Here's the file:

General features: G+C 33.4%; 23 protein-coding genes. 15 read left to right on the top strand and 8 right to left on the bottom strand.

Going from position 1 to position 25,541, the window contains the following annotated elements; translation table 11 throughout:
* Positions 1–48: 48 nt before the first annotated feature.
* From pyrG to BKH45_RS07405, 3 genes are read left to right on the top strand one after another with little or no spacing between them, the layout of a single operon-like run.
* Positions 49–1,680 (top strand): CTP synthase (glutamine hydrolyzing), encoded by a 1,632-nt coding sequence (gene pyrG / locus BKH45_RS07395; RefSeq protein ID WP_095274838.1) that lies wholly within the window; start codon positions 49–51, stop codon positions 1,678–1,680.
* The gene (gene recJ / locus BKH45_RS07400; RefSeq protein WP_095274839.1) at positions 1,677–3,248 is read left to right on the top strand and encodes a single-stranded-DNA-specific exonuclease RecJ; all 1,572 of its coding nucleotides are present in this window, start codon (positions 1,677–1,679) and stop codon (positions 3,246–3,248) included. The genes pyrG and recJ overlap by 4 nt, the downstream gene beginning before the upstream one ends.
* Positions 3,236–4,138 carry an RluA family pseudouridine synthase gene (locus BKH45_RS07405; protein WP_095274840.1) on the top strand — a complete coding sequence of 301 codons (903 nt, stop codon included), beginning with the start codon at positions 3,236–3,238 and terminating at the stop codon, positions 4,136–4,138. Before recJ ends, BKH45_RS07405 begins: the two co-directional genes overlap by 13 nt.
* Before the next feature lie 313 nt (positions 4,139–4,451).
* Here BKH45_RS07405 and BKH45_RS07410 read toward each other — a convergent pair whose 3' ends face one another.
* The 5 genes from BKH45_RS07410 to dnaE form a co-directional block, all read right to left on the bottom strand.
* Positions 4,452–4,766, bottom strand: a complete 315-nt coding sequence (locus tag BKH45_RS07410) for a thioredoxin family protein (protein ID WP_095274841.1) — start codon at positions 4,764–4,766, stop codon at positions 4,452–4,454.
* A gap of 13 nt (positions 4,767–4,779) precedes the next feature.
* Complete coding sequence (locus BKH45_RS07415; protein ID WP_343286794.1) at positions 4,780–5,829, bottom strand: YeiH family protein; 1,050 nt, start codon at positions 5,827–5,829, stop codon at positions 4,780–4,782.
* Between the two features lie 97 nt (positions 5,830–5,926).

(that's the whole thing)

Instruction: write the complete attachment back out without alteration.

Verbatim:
General features: G+C 33.4%; 23 protein-coding genes. 15 read left to right on the top strand and 8 right to left on the bottom strand.

Going from position 1 to position 25,541, the window contains the following annotated elements; translation table 11 throughout:
* Positions 1–48: 48 nt before the first annotated feature.
* From pyrG to BKH45_RS07405, 3 genes are read left to right on the top strand one after another with little or no spacing between them, the layout of a single operon-like run.
* Positions 49–1,680 (top strand): CTP synthase (glutamine hydrolyzing), encoded by a 1,632-nt coding sequence (gene pyrG / locus BKH45_RS07395; RefSeq protein ID WP_095274838.1) that lies wholly within the window; start codon positions 49–51, stop codon positions 1,678–1,680.
* The gene (gene recJ / locus BKH45_RS07400; RefSeq protein WP_095274839.1) at positions 1,677–3,248 is read left to right on the top strand and encodes a single-stranded-DNA-specific exonuclease RecJ; all 1,572 of its coding nucleotides are present in this window, start codon (positions 1,677–1,679) and stop codon (positions 3,246–3,248) included. The genes pyrG and recJ overlap by 4 nt, the downstream gene beginning before the upstream one ends.
* Positions 3,236–4,138 carry an RluA family pseudouridine synthase gene (locus BKH45_RS07405; protein WP_095274840.1) on the top strand — a complete coding sequence of 301 codons (903 nt, stop codon included), beginning with the start codon at positions 3,236–3,238 and terminating at the stop codon, positions 4,136–4,138. Before recJ ends, BKH45_RS07405 begins: the two co-directional genes overlap by 13 nt.
* Before the next feature lie 313 nt (positions 4,139–4,451).
* Here BKH45_RS07405 and BKH45_RS07410 read toward each other — a convergent pair whose 3' ends face one another.
* The 5 genes from BKH45_RS07410 to dnaE form a co-directional block, all read right to left on the bottom strand.
* Positions 4,452–4,766, bottom strand: a complete 315-nt coding sequence (locus tag BKH45_RS07410) for a thioredoxin family protein (protein ID WP_095274841.1) — start codon at positions 4,764–4,766, stop codon at positions 4,452–4,454.
* A gap of 13 nt (positions 4,767–4,779) precedes the next feature.
* Complete coding sequence (locus BKH45_RS07415; protein ID WP_343286794.1) at positions 4,780–5,829, bottom strand: YeiH family protein; 1,050 nt, start codon at positions 5,827–5,829, stop codon at positions 4,780–4,782.
* Between the two features lie 97 nt (positions 5,830–5,926).